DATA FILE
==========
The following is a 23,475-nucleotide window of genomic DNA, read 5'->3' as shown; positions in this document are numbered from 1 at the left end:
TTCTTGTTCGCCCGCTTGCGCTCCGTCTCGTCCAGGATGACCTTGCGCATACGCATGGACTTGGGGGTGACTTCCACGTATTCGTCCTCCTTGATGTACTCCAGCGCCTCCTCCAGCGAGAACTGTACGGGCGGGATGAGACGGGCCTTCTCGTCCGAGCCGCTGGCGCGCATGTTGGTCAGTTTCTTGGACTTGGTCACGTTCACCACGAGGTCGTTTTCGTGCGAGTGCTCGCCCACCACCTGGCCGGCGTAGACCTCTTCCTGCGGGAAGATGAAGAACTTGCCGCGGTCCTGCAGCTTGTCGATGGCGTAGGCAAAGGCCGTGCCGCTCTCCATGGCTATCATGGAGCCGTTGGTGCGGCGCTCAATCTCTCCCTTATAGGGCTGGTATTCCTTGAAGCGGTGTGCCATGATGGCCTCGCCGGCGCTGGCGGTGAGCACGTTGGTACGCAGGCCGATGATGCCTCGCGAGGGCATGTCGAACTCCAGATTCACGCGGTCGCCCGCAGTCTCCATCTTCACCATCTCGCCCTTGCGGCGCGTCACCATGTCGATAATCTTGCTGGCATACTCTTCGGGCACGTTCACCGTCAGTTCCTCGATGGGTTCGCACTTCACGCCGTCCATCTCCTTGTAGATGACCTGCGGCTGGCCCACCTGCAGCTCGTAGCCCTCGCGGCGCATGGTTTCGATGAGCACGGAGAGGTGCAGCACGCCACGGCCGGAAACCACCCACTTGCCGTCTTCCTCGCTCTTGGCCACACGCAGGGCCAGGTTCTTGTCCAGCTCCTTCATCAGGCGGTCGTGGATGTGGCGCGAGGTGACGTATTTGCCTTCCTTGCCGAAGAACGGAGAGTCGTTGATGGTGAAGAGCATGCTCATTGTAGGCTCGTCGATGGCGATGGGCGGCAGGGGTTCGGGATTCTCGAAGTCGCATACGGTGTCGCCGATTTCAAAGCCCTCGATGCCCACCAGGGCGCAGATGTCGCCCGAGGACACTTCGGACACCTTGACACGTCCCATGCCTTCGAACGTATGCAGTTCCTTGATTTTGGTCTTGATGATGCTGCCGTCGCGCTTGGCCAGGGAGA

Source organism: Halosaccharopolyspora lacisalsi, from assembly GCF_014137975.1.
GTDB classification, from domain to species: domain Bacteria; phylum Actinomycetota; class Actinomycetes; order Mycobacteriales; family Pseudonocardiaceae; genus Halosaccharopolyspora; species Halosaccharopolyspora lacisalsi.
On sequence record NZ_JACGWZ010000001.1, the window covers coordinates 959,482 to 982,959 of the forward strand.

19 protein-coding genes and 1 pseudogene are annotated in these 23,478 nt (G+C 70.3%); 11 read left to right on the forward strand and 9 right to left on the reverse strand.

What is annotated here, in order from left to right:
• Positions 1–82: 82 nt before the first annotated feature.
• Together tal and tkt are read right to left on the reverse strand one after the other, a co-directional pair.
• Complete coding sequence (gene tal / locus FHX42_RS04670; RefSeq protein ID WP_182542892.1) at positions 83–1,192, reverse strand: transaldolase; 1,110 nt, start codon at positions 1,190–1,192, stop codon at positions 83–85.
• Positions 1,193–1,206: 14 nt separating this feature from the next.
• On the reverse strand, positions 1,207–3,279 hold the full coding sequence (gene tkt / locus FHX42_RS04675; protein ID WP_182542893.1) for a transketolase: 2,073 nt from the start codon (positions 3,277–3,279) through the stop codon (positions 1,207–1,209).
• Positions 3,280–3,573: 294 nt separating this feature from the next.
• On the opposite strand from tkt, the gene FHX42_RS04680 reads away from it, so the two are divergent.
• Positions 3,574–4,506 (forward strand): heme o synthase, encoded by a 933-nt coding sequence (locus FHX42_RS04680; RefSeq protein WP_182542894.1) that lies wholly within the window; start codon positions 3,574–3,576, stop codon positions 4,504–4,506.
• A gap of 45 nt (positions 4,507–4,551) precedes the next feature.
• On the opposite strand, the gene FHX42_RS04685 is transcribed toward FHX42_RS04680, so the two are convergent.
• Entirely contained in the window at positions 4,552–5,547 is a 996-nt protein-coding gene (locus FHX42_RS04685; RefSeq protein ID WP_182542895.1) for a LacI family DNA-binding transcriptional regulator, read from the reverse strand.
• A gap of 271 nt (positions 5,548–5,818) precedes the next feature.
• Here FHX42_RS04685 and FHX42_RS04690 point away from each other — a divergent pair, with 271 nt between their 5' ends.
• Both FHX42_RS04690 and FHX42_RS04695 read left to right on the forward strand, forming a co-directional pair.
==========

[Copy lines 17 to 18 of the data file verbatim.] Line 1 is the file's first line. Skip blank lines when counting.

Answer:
• On the opposite strand, the gene FHX42_RS04685 is transcribed toward FHX42_RS04680, so the two are convergent.
• Entirely contained in the window at positions 4,552–5,547 is a 996-nt protein-coding gene (locus FHX42_RS04685; RefSeq protein ID WP_182542895.1) for a LacI family DNA-binding transcriptional regulator, read from the reverse strand.